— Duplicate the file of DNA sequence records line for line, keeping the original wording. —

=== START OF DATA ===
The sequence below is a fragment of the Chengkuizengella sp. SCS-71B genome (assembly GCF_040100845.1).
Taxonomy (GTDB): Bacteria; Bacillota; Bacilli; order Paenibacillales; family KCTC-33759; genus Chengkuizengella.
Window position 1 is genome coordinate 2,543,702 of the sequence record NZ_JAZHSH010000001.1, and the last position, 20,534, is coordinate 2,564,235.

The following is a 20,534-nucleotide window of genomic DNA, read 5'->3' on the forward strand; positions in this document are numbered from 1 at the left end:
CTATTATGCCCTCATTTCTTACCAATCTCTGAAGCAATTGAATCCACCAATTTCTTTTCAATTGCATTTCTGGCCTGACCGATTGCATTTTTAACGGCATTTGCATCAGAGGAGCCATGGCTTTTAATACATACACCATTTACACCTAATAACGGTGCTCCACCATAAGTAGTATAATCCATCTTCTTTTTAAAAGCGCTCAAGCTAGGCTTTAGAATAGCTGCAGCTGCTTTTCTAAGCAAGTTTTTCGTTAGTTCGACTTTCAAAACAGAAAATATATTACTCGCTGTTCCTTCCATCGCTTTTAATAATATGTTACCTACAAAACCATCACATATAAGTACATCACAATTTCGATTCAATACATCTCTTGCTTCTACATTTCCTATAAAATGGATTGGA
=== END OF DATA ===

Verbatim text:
The sequence below is a fragment of the Chengkuizengella sp. SCS-71B genome (assembly GCF_040100845.1).
Taxonomy (GTDB): Bacteria; Bacillota; Bacilli; order Paenibacillales; family KCTC-33759; genus Chengkuizengella.
Window position 1 is genome coordinate 2,543,702 of the sequence record NZ_JAZHSH010000001.1, and the last position, 20,534, is coordinate 2,564,235.

The following is a 20,534-nucleotide window of genomic DNA, read 5'->3' on the forward strand; positions in this document are numbered from 1 at the left end:
CTATTATGCCCTCATTTCTTACCAATCTCTGAAGCAATTGAATCCACCAATTTCTTTTCAATTGCATTTCTGGCCTGACCGATTGCATTTTTAACGGCATTTGCATCAGAGGAGCCATGGCTTTTAATACATACACCATTTACACCTAATAACGGTGCTCCACCATAAGTAGTATAATCCATCTTCTTTTTAAAAGCGCTCAAGCTAGGCTTTAGAATAGCTGCAGCTGCTTTTCTAAGCAAGTTTTTCGTTAGTTCGACTTTCAAAACAGAAAATATATTACTCGCTGTTCCTTCCATCGCTTTTAATAATATGTTACCTACAAAACCATCACATATAAGTACATCACAATTTCGATTCAATACATCTCTTGCTTCTACATTTCCTATAAAATGGATTGGA